Authors have sought to imagine new endings for the Odyssey. In canto XXVI of the Inferno, Dante Alighieri meets Odysseus in the eighth circle of hell, where Odysseus himself appends a new ending to the Odyssey in which he never returns to Ithaca and instead continues his restless adventuring.[47][48]. Alfred, Lord Tennyson in turn expands on this variation in his poem, "Ulysses," published in 1842, . Nikos Kazantzakis aspires to continue the poem and explore more modern concerns in his epic poem The Odyssey: A Modern Sequel, which was first published in 1938 in modern Greek.[49]

In 2018, BBC Culture polled experts around the world to nominate the stories they felt had shaped mindsets or influenced history. Odyssey topped the list.[50][51]

English translations

This is a partial list of translations into English of Homer's Odyssey.

  • George Chapman, 1616 (couplets)
  • Thomas Hobbes, 1675
  • Alexander Pope, 1725–1726 (iambic pentameter couplets); Project Gutenberg edition; Gutenberg.org
  • William Cowper, 1791 (blank verse) An audio CD recording abridged by Perry Keenlyside and read by Anton Lesser is available (ISBN 9626345314), 1995.
  • Samuel Henry Butcher and Andrew Lang, 1879 (prose); Project Gutenberg edition
  • William Cullen Bryant, 1871 (blank verse)
  • Mordaunt Roger Barnard, 1876 (blank verse)
  • William Morris, 1887
  • Samuel Butler, 1898 (prose); Project Gutenberg edition or Perseus Project Od.1.1
  • Padraic Colum, 1918 (prose), Bartleby.com
  • A. T. Murray (revised by George E. Dimock), 1919; Loeb Classical Library (ISBN 0-674-99561-9). Available online here.
  • George Herbert Palmer, 1921, prose. An audio CD recording read by Norman Deitz is available (ISBN 1-4025-2325-4), 1989.
  • T. E. Shaw (T. E. Lawrence), 1932 ISBN 1 85326 025 8
  • W. H. D. Rouse, 1937, prose
  • E. V. Rieu, 1945, prose (later revised in 1991 by D.C.H. Rieu for increased literal accuracy)
  • Ennis Rees, 1960, Random House.
  • Robert Fitzgerald, 1963, unrhymed poetry with varied-length lines (ISBN 0-679-72813-9) An audio CD recording read by John Lee is available (ISBN 1-4159-3605-6) 2006
  • Richmond Lattimore, 1965, poetry (ISBN 0-06-093195-7)
  • Albert Cook, 1967 (Norton Critical Edition), poetry, very accurate line by line version
  • Walter Shewring, 1980 (ISBN 0-19-283375-8), Oxford University Press (Oxford World's Classics), prose
  • Allen Mandelbaum, 1990 Verse Translation[52]
  • Robert Fagles, poetry, 1996 (ISBN 0-14-026886-3); an unabridged audio recording by Ian McKellen is also available (ISBN 0-14-086430-X).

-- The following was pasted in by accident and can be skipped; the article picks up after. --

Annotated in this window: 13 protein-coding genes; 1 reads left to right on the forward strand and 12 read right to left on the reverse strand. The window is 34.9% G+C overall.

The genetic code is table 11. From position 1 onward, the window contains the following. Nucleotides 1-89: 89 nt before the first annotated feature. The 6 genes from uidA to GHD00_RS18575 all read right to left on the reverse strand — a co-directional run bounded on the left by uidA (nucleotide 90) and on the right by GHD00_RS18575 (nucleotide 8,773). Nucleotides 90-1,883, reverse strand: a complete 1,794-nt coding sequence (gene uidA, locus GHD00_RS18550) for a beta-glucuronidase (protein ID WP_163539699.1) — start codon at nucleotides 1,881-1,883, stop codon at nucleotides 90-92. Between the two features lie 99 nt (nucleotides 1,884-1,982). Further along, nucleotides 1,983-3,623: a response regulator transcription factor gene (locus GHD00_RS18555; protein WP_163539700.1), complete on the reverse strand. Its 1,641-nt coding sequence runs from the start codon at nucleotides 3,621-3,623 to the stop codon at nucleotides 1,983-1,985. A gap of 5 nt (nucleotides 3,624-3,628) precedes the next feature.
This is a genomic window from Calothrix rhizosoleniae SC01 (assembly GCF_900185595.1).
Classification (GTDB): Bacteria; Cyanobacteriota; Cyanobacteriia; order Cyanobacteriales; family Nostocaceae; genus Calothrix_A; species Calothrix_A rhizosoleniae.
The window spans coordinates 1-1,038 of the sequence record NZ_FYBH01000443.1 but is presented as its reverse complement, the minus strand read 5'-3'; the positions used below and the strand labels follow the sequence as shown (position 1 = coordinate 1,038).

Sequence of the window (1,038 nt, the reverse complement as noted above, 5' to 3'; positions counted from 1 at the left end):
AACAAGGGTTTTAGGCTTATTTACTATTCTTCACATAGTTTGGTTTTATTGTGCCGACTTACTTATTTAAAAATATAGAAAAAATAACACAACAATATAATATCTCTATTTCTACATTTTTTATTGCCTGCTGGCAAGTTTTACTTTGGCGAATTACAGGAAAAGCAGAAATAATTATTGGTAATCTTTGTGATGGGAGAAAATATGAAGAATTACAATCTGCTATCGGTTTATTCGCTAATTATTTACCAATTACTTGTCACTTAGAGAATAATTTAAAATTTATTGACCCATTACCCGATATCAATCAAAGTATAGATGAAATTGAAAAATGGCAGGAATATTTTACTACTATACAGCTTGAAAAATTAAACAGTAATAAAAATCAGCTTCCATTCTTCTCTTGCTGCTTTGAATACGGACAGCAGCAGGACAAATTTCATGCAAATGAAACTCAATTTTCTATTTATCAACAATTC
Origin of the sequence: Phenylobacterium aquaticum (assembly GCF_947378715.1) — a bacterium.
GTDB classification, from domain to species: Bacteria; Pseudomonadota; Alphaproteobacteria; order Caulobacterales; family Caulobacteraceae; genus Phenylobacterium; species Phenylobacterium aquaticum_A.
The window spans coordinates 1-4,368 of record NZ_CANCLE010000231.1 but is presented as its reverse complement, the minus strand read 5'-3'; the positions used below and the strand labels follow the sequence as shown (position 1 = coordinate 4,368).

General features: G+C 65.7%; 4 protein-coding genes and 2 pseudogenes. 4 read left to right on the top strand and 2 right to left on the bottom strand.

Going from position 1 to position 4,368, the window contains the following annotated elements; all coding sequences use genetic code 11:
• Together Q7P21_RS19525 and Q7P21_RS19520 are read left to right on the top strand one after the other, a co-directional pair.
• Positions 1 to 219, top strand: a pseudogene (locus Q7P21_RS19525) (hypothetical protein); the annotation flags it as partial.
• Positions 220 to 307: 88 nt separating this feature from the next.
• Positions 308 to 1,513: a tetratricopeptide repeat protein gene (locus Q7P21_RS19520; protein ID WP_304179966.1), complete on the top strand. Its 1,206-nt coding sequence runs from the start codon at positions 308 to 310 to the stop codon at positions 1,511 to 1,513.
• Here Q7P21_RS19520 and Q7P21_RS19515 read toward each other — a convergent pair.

• Stanley Lombardo, Hackett Publishing Company, 2000 (ISBN 0-87220-484-7). An audio CD recording read by the translator is also available (ISBN 1-930972-06-7).
  • Martin Hammond, 2000, prose
  • Rodney Merrill, University of Michigan Press, 2002 (ISBN 978-0-472-11231-9); Merrill's translation not only renders the work in English verse like the dactylic hexameter of the original, but also conveys the oral-formulaic nature of the epic song, to which that musical meter gives full value.
  • Edward McCrorie, 2004, ISBN 0-8018-8267-2
  • Barry B. Powell, 2014, ISBN 978-0199360314
  • Emily Wilson, 2017, ISBN 978-0393089059, iambic pentameter, the first complete translation into English by a woman[53]

See also

References

  1. ^ "Odyssey". Random House Webster's Unabridged Dictionary.
  2. ^ a b D.C.H. Rieu's introduction to The Odyssey (Penguin, 2003), p. xi.
  3. ^ The dog Argos dies autik' idont' Odusea eeikosto eniauto ("seeing Odysseus again in the twentieth year"), Odyssey 17.327; cf. also 2.174-6, 23.102, 23.170.
  4. ^ Homer (1996). The Odyssey. Translated by Robert Fagles. Introduction by Bernard Knox. United States of America: Penguin Books. p. 13. ISBN 978-0-14-026886-7.
  5. ^ Fox, Robin Lane (2006). The Classical World: An Epic History from Homer to Hadrian. United States of America: Basic Books. p. 19. ISBN 978-0-465-02496-4.
  6. ^ This theme once existed in the form of another epic, Nostoi, of which only fragments remain.
  7. ^ Homer. The Odyssey. p. Scroll 17 Line 8–8. Retrieved 16 January 2015.
  8. ^ From the Odyssey of Homer translated by Richmond Lattimore [Book 9, page 147/8, lines 410 - 412].
  9. ^ "The Lusiads". World Digital Library. 1800–1882. Retrieved 2013-08-31.